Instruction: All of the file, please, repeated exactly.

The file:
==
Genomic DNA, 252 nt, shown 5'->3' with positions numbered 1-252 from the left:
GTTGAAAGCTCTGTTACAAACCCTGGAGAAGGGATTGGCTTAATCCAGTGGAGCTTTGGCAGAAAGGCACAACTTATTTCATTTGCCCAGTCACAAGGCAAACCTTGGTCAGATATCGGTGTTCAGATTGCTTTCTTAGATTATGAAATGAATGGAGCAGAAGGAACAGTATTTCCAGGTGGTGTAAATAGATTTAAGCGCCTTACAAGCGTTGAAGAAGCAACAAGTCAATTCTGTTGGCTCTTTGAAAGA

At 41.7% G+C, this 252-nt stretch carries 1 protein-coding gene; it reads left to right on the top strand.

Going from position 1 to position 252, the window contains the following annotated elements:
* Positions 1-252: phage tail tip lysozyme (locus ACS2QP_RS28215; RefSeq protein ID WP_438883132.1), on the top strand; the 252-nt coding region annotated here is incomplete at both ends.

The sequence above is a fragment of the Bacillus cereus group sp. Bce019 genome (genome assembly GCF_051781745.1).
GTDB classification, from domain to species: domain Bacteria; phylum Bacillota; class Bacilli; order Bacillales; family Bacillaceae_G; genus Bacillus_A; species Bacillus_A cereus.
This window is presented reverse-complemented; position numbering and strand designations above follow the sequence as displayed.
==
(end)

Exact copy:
Genomic DNA, 252 nt, shown 5'->3' with positions numbered 1-252 from the left:
GTTGAAAGCTCTGTTACAAACCCTGGAGAAGGGATTGGCTTAATCCAGTGGAGCTTTGGCAGAAAGGCACAACTTATTTCATTTGCCCAGTCACAAGGCAAACCTTGGTCAGATATCGGTGTTCAGATTGCTTTCTTAGATTATGAAATGAATGGAGCAGAAGGAACAGTATTTCCAGGTGGTGTAAATAGATTTAAGCGCCTTACAAGCGTTGAAGAAGCAACAAGTCAATTCTGTTGGCTCTTTGAAAGA

At 41.7% G+C, this 252-nt stretch carries 1 protein-coding gene; it reads left to right on the top strand.

Going from position 1 to position 252, the window contains the following annotated elements:
* Positions 1-252: phage tail tip lysozyme (locus ACS2QP_RS28215; RefSeq protein ID WP_438883132.1), on the top strand; the 252-nt coding region annotated here is incomplete at both ends.

The sequence above is a fragment of the Bacillus cereus group sp. Bce019 genome (genome assembly GCF_051781745.1).
GTDB classification, from domain to species: domain Bacteria; phylum Bacillota; class Bacilli; order Bacillales; family Bacillaceae_G; genus Bacillus_A; species Bacillus_A cereus.
This window is presented reverse-complemented; position numbering and strand designations above follow the sequence as displayed.